It appears that we won’t know what caused Amy Winehouse’s death for several months, but if the singer did die from alcohol withdrawal, as has been speculated, the tragedy of her loss will be compounded by the fact that such deaths are almost always preventable.
I spoke recently with Dr. Charles O’Brien, director of the University of Pennsylvania’s Center for Studies in Addiction about the the best ways to detox.
What’s the first thing that should be done when someone wants to quit drinking?
First of all, they need a complete medical evaluation. A lot depends on how high their alcohol intake has been. Sometimes, withdrawal can even occur when someone goes from high intake to a medium or low intake.
They also have to be treated in a medically sound place. There are some places where they detox people without medical treatment. That’s dangerous because alcohol withdrawal is a serious and potentially fatal condition.
[Detox] always requires a full physical examination. Very often people need intravenous fluids; they need electrolytes and high doses of B vitamins. Everyone needs that and the reason is that there’s brain damage from alcohol and lot of it involves deficiency of B vitamins, especially thiamine.
We typically give an injection of thiamine. That will reverse a lot of the brain changes if they get it early enough, so this is really important.
Before people are ready to stop drinking, should they take extra thiamine and B vitamins?
Sure. If people are drinking they should also recognize that alcohol has calories in it and tends to reduce your appetite. When you’re not hungry, you don’t eat a balanced diet and [people with alcoholism] often are malnourished. That’s damaging to the brain.
Alcohol is toxic to lot of organs in body, [not just the brain and liver].
So what is the best way to treat withdrawal itself?
You need to give a medication that suppresses the withdrawal. One way, theoretically, that that could be done is by giving alcohol, but obviously you don’t want to do that.
There was a recent Cochrane review that examined treatment for alcohol withdrawal, which moderately favored benzodiazepines but did not find that much evidence.. .
Yes, the best thing we find is benzodiazepines. We use Ativan (lorazepam) here because it has a very low abuse potential. We also use Serax (oxazepam) quite a lot because it doesn’t have to be metabolized by the liver. [Alcoholics] usually have compromised liver function. But you could also give Valium. You give a higher dose at first and gradually taper it over three to five days.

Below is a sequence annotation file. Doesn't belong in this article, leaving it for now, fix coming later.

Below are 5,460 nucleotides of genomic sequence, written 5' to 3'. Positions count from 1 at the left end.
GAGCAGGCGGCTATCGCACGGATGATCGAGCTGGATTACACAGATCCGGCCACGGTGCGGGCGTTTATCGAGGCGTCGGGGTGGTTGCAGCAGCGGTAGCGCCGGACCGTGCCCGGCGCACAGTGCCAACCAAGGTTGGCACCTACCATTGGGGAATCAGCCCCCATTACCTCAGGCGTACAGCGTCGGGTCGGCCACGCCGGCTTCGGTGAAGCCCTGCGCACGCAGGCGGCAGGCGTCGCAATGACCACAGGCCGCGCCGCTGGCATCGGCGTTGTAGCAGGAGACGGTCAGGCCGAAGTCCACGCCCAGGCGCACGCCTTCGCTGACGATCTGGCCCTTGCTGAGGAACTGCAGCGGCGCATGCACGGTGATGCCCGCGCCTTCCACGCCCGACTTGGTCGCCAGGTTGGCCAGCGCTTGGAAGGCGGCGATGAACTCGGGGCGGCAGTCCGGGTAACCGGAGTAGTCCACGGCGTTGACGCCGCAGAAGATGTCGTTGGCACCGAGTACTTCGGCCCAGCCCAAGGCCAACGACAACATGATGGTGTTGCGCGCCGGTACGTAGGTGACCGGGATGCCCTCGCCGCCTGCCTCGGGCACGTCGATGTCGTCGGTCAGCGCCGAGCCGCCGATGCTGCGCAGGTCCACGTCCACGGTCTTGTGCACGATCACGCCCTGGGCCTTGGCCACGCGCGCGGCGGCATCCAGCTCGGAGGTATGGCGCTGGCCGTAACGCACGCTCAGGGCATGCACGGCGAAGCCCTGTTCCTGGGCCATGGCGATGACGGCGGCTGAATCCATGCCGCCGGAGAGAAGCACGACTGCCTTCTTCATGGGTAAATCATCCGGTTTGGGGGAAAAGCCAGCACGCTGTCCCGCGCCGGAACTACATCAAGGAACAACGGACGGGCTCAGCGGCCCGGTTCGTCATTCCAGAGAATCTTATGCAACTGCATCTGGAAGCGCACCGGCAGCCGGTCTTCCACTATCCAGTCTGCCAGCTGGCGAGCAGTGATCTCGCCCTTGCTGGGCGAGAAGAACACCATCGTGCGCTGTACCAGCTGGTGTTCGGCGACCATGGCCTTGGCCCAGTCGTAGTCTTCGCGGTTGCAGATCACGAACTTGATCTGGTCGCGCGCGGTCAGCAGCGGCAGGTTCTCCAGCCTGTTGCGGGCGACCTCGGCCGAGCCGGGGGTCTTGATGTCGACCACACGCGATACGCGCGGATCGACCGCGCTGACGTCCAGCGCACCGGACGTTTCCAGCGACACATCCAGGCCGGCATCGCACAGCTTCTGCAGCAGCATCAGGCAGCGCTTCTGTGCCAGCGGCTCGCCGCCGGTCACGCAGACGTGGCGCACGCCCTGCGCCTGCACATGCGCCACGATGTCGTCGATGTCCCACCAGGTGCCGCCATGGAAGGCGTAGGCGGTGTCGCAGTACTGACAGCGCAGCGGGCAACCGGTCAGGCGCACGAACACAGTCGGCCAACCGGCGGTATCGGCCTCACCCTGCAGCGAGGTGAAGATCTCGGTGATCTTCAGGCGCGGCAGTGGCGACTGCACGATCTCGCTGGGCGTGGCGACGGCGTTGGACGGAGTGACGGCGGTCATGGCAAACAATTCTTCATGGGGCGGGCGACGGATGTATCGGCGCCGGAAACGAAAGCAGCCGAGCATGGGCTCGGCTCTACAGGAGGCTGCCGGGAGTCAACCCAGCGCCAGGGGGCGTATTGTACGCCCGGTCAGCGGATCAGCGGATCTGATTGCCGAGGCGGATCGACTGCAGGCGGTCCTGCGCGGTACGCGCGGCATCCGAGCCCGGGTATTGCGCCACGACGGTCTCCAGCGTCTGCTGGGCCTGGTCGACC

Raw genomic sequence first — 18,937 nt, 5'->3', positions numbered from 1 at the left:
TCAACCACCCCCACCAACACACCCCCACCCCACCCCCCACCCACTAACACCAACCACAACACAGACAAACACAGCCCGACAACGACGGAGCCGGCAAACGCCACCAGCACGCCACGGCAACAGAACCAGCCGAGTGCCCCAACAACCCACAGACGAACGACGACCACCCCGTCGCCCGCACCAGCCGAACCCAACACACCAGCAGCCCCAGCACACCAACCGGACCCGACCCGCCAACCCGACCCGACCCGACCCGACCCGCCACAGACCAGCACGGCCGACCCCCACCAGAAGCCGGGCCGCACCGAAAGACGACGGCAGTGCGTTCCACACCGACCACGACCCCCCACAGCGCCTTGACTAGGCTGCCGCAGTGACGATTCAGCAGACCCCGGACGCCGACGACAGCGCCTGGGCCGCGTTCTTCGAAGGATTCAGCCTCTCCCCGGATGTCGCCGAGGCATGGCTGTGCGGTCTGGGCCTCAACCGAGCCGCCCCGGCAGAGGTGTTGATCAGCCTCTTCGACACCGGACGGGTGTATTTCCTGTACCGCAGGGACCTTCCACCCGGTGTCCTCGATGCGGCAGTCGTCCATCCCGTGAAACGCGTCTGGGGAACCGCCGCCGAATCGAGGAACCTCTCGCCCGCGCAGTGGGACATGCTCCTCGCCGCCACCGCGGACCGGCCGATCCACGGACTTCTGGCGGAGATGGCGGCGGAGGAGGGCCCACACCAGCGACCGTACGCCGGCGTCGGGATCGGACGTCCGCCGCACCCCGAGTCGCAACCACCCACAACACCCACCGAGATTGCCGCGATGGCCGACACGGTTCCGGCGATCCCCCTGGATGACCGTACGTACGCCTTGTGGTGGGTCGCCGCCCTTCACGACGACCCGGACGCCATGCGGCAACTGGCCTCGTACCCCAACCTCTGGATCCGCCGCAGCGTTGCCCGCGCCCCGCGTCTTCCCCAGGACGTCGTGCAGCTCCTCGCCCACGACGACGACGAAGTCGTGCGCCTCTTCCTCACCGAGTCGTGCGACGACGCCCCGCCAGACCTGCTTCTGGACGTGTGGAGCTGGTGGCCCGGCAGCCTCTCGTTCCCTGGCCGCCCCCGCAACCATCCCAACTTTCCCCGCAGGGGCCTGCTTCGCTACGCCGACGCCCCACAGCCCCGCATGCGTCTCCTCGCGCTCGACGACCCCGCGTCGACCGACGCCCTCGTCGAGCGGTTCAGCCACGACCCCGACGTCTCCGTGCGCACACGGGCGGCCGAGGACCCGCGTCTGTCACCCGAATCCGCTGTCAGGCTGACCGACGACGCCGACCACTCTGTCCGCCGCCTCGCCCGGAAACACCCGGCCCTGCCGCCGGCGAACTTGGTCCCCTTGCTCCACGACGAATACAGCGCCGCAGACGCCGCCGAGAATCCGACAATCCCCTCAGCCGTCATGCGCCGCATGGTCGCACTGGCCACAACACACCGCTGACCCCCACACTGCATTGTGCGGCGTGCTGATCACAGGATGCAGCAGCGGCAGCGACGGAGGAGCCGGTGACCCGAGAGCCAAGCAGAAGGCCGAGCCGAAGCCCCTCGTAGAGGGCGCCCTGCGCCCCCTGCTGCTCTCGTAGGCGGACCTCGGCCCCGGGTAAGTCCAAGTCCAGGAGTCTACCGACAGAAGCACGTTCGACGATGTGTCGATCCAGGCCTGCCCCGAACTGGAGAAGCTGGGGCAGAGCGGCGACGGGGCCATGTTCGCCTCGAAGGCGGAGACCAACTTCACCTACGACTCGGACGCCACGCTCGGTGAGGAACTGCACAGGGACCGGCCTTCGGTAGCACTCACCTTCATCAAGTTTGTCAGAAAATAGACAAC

And that prevents seizures and other complications from withdrawal?
Unless, of course, they already have a seizure disorder. Then, they may need to be on continuous anticonvulsants. If they never had seizures before, you can generally assume that they won’t as long as you treat them adequately.
Some people are suggesting using baclofen, which is also being studied to fight craving.
It probably works, but not better than benzodiazepines. There are a lot of things that work, but the tried and true are the benzodiazepines.
Do all people with alcoholism need inpatient detox or can most be treated outpatient?
We actually instituted a program here in the ’70s for outpatient detox but it requires coming in every day. There’s so much alcohol out there that they often go back on it.
But we did a study that was published in the New England Journal of Medicine in 1980. We randomized people to either outpatient or inpatient detox and found that the results were essentially equal. [However,] we would never do outpatient with anyone who has previously had seizures or someone who has complications. The average patient is usually able to detox outpatient.
A lot of people seem to think that detox is all the treatment that is needed, that once the physical withdrawal is complete, they are done.
That’s a bad mistake that is often made because health insurance only covers detox. Even if you have a 30-day program, that’s nothing. They still have a high probability of relapse after they leave.
What I recommend is giving long-term treatment and anticraving medications to try to prevent people from relapsing. Our favorite is naltrexone (ReVia, Depade). Acamprosate (Campral) is also a possibility. New drugs are being studied, but in the U.S. we have naltrexone and acamprosate.
We encourage everyone to try naltrexone. First, we have to talk to them and see if they’re willing. We do think you should at least offer it to everyone, and if we give naltrexone and they don’t like it or can’t take it, we try acamprosate.
We find that [naltrexone] really significantly helps. Some people say, ‘I’m cured,’ [and don’t have any craving when they take it]. Maybe 25% to 30% say that. But more that 50% do better with it.